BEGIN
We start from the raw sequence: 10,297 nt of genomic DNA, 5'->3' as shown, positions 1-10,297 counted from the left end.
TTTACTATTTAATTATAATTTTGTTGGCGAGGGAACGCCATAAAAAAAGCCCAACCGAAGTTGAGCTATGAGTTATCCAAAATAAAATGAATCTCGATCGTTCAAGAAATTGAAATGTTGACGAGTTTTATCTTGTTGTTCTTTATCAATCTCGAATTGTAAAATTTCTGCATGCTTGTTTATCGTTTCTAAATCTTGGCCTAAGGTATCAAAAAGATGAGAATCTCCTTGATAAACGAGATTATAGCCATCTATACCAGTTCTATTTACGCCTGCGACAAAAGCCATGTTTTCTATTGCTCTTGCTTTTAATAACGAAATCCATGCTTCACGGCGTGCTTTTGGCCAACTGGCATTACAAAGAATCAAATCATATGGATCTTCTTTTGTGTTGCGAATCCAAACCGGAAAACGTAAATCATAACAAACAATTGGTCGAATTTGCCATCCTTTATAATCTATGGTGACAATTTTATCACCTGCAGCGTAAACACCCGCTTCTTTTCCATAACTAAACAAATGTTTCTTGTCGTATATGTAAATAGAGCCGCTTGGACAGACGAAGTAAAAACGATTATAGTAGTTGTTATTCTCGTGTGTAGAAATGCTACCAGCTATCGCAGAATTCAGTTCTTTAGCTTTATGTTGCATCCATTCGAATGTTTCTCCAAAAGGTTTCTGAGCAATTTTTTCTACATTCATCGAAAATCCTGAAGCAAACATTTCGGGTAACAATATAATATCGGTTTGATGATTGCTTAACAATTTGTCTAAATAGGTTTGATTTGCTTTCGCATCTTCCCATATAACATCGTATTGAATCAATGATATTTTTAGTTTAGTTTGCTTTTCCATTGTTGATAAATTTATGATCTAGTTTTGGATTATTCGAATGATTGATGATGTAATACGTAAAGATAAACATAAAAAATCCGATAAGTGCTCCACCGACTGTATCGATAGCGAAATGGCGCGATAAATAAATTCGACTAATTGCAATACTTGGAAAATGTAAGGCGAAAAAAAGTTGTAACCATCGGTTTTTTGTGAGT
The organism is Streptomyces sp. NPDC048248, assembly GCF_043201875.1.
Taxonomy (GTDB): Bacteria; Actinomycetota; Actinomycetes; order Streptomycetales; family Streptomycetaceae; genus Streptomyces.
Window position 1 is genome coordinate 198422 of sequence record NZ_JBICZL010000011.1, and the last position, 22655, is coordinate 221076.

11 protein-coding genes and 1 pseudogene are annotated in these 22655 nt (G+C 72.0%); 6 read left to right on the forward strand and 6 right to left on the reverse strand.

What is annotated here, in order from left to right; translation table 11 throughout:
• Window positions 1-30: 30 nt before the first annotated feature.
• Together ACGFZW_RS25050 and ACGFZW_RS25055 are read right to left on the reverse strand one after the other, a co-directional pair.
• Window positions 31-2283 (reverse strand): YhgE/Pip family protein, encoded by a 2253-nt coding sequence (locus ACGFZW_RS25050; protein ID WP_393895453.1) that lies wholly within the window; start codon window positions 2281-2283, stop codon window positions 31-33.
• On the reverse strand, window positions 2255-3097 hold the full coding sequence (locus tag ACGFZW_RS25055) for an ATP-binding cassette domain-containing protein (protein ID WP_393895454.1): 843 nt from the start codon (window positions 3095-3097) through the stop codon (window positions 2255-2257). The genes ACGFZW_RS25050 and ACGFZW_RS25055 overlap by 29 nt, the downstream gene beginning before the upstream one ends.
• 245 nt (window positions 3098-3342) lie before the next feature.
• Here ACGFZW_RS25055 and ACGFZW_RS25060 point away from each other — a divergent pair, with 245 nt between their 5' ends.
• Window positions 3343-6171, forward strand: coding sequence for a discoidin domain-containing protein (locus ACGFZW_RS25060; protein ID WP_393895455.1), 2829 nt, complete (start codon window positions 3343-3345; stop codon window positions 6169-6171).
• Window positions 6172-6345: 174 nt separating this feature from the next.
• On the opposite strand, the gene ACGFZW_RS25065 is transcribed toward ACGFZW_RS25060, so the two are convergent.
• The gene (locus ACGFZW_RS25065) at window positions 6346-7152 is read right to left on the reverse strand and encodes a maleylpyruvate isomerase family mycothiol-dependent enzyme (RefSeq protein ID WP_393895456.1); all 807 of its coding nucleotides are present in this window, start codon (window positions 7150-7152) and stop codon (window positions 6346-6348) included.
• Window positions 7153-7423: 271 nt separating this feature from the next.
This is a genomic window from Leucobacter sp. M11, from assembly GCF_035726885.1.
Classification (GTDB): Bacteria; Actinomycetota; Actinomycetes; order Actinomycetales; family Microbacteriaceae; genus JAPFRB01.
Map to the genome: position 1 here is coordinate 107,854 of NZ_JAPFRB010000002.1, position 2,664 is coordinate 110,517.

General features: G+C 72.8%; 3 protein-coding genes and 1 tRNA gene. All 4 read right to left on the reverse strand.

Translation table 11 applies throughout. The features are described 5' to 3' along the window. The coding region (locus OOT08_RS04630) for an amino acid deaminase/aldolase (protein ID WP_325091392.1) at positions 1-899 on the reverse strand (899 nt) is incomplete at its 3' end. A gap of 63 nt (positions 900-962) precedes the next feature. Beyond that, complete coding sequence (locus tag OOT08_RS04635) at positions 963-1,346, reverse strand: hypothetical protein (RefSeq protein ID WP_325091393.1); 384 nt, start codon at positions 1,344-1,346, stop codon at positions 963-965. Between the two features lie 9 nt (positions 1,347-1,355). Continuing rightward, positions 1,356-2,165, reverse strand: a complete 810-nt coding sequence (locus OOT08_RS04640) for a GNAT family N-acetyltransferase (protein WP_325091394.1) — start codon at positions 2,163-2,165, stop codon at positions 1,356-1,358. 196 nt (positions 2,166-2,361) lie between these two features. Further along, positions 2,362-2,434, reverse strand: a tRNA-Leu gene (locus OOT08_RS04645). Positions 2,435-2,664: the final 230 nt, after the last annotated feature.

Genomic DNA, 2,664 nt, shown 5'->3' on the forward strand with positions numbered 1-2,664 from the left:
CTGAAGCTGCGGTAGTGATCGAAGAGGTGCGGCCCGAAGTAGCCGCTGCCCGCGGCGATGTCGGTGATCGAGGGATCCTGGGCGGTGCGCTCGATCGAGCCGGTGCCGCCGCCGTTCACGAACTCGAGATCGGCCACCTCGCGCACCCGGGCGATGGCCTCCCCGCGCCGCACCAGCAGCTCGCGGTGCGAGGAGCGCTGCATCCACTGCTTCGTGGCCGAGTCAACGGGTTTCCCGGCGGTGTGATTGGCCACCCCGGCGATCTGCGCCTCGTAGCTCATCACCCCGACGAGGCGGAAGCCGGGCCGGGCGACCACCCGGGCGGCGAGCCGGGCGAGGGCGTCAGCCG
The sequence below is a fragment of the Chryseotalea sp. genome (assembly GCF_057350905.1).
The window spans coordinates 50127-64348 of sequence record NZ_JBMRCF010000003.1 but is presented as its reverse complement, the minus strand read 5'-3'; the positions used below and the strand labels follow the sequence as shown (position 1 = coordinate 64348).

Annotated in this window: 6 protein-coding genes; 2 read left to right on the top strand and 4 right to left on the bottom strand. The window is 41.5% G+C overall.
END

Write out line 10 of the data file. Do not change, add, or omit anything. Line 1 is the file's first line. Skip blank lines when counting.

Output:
• Window positions 31-2283 (reverse strand): YhgE/Pip family protein, encoded by a 2253-nt coding sequence (locus ACGFZW_RS25050; protein ID WP_393895453.1) that lies wholly within the window; start codon window positions 2281-2283, stop codon window positions 31-33.